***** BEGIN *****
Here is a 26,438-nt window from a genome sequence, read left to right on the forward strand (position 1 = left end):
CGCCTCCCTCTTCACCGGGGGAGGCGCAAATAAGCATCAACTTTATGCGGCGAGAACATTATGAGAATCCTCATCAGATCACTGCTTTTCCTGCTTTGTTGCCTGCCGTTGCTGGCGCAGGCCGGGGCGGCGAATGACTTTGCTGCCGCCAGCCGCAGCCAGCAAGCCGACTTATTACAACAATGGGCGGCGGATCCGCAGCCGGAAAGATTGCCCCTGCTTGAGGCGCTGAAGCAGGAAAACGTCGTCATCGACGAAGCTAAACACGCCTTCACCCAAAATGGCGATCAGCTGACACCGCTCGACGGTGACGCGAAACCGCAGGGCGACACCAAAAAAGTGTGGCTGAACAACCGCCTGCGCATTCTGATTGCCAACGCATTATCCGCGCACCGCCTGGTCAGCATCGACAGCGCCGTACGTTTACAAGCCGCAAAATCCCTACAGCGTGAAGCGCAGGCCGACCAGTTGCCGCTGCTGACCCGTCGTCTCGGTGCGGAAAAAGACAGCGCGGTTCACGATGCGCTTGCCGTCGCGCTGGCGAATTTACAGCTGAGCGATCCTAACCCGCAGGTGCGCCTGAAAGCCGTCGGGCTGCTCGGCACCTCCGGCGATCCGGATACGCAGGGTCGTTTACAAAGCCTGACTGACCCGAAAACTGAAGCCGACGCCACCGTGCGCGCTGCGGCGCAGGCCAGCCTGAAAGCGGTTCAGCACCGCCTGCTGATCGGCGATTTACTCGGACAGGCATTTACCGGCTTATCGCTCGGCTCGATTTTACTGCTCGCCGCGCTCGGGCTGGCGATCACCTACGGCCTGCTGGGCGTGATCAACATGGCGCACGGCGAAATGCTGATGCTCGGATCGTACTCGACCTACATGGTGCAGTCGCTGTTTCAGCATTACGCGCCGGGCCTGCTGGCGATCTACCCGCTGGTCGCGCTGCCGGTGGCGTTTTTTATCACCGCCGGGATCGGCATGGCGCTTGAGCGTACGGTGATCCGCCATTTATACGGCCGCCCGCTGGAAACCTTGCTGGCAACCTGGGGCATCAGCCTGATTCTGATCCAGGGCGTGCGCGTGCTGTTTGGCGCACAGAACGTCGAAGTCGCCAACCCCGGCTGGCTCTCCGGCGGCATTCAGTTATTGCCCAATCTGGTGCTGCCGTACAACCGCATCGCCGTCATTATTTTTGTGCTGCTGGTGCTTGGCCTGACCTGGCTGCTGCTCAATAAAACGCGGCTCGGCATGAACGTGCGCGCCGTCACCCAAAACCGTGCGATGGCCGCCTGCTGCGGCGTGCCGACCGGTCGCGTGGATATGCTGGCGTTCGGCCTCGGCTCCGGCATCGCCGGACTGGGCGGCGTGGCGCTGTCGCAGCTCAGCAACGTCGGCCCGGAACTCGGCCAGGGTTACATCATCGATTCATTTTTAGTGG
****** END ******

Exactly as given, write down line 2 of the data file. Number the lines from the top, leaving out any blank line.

CGCCTCCCTCTTCACCGGGGGAGGCGCAAATAAGCATCAACTTTATGCGGCGAGAACATTATGAGAATCCTCATCAGATCACTGCTTTTCCTGCTTTGTTGCCTGCCGTTGCTGGCGCAGGCCGGGGCGGCGAATGACTTTGCTGCCGCCAGCCGCAGCCAGCAAGCCGACTTATTACAACAATGGGCGGCGGATCCGCAGCCGGAAAGATTGCCCCTGCTTGAGGCGCTGAAGCAGGAAAACGTCGTCATCGACGAAGCTAAACACGCCTTCACCCAAAATGGCGATCAGCTGACACCGCTCGACGGTGACGCGAAACCGCAGGGCGACACCAAAAAAGTGTGGCTGAACAACCGCCTGCGCATTCTGATTGCCAACGCATTATCCGCGCACCGCCTGGTCAGCATCGACAGCGCCGTACGTTTACAAGCCGCAAAATCCCTACAGCGTGAAGCGCAGGCCGACCAGTTGCCGCTGCTGACCCGTCGTCTCGGTGCGGAAAAAGACAGCGCGGTTCACGATGCGCTTGCCGTCGCGCTGGCGAATTTACAGCTGAGCGATCCTAACCCGCAGGTGCGCCTGAAAGCCGTCGGGCTGCTCGGCACCTCCGGCGATCCGGATACGCAGGGTCGTTTACAAAGCCTGACTGACCCGAAAACTGAAGCCGACGCCACCGTGCGCGCTGCGGCGCAGGCCAGCCTGAAAGCGGTTCAGCACCGCCTGCTGATCGGCGATTTACTCGGACAGGCATTTACCGGCTTATCGCTCGGCTCGATTTTACTGCTCGCCGCGCTCGGGCTGGCGATCACCTACGGCCTGCTGGGCGTGATCAACATGGCGCACGGCGAAATGCTGATGCTCGGATCGTACTCGACCTACATGGTGCAGTCGCTGTTTCAGCATTACGCGCCGGGCCTGCTGGCGATCTACCCGCTGGTCGCGCTGCCGGTGGCGTTTTTTATCACCGCCGGGATCGGCATGGCGCTTGAGCGTACGGTGATCCGCCATTTATACGGCCGCCCGCTGGAAACCTTGCTGGCAACCTGGGGCATCAGCCTGATTCTGATCCAGGGCGTGCGCGTGCTGTTTGGCGCACAGAACGTCGAAGTCGCCAACCCCGGCTGGCTCTCCGGCGGCATTCAGTTATTGCCCAATCTGGTGCTGCCGTACAACCGCATCGCCGTCATTATTTTTGTGCTGCTGGTGCTTGGCCTGACCTGGCTGCTGCTCAATAAAACGCGGCTCGGCATGAACGTGCGCGCCGTCACCCAAAACCGTGCGATGGCCGCCTGCTGCGGCGTGCCGACCGGTCGCGTGGATATGCTGGCGTTCGGCCTCGGCTCCGGCATCGCCGGACTGGGCGGCGTGGCGCTGTCGCAGCTCAGCAACGTCGGCCCGGAACTCGGCCAGGGTTACATCATCGATTCATTTTTAGTGG